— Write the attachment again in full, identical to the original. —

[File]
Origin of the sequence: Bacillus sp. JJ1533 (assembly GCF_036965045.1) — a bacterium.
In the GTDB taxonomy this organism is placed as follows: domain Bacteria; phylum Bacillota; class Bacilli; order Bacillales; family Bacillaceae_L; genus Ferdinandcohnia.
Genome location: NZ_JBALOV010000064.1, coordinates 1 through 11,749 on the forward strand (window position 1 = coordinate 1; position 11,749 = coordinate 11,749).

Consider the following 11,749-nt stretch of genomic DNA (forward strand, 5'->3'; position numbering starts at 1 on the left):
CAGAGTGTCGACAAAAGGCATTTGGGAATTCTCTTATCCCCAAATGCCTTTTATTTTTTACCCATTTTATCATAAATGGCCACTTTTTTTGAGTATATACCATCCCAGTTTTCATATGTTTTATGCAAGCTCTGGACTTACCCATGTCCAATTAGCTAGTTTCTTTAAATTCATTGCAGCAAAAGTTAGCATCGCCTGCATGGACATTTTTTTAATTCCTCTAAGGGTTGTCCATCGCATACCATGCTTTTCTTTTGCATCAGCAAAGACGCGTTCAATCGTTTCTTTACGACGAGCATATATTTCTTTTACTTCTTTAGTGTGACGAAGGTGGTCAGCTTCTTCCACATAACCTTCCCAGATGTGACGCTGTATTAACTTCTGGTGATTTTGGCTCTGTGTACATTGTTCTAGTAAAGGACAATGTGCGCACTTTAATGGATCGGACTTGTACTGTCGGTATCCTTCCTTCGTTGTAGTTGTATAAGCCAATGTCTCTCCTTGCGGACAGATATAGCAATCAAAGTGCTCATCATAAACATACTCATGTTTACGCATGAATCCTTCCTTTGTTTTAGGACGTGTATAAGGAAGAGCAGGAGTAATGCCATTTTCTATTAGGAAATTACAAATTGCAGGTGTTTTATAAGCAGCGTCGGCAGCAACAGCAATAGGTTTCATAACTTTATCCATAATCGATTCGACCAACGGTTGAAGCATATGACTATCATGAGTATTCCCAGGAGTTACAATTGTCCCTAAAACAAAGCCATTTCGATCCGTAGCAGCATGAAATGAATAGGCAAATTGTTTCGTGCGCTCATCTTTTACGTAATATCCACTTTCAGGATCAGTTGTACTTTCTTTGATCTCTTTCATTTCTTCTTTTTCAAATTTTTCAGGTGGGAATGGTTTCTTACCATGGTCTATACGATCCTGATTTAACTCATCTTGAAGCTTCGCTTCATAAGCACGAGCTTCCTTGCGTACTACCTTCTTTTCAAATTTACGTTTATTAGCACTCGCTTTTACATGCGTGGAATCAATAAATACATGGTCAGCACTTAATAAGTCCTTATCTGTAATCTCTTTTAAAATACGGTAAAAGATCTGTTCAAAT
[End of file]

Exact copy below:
Origin of the sequence: Bacillus sp. JJ1533 (assembly GCF_036965045.1) — a bacterium.
In the GTDB taxonomy this organism is placed as follows: domain Bacteria; phylum Bacillota; class Bacilli; order Bacillales; family Bacillaceae_L; genus Ferdinandcohnia.
Genome location: NZ_JBALOV010000064.1, coordinates 1 through 11,749 on the forward strand (window position 1 = coordinate 1; position 11,749 = coordinate 11,749).

Consider the following 11,749-nt stretch of genomic DNA (forward strand, 5'->3'; position numbering starts at 1 on the left):
CAGAGTGTCGACAAAAGGCATTTGGGAATTCTCTTATCCCCAAATGCCTTTTATTTTTTACCCATTTTATCATAAATGGCCACTTTTTTTGAGTATATACCATCCCAGTTTTCATATGTTTTATGCAAGCTCTGGACTTACCCATGTCCAATTAGCTAGTTTCTTTAAATTCATTGCAGCAAAAGTTAGCATCGCCTGCATGGACATTTTTTTAATTCCTCTAAGGGTTGTCCATCGCATACCATGCTTTTCTTTTGCATCAGCAAAGACGCGTTCAATCGTTTCTTTACGACGAGCATATATTTCTTTTACTTCTTTAGTGTGACGAAGGTGGTCAGCTTCTTCCACATAACCTTCCCAGATGTGACGCTGTATTAACTTCTGGTGATTTTGGCTCTGTGTACATTGTTCTAGTAAAGGACAATGTGCGCACTTTAATGGATCGGACTTGTACTGTCGGTATCCTTCCTTCGTTGTAGTTGTATAAGCCAATGTCTCTCCTTGCGGACAGATATAGCAATCAAAGTGCTCATCATAAACATACTCATGTTTACGCATGAATCCTTCCTTTGTTTTAGGACGTGTATAAGGAAGAGCAGGAGTAATGCCATTTTCTATTAGGAAATTACAAATTGCAGGTGTTTTATAAGCAGCGTCGGCAGCAACAGCAATAGGTTTCATAACTTTATCCATAATCGATTCGACCAACGGTTGAAGCATATGACTATCATGAGTATTCCCAGGAGTTACAATTGTCCCTAAAACAAAGCCATTTCGATCCGTAGCAGCATGAAATGAATAGGCAAATTGTTTCGTGCGCTCATCTTTTACGTAATATCCACTTTCAGGATCAGTTGTACTTTCTTTGATCTCTTTCATTTCTTCTTTTTCAAATTTTTCAGGTGGGAATGGTTTCTTACCATGGTCTATACGATCCTGATTTAACTCATCTTGAAGCTTCGCTTCATAAGCACGAGCTTCCTTGCGTACTACCTTCTTTTCAAATTTACGTTTATTAGCACTCGCTTTTACATGCGTGGAATCAATAAATACATGGTCAGCACTTAATAAGTCCTTATCTGTAATCTCTTTTAAAATACGGTAAAAGATCTGTTCAAAT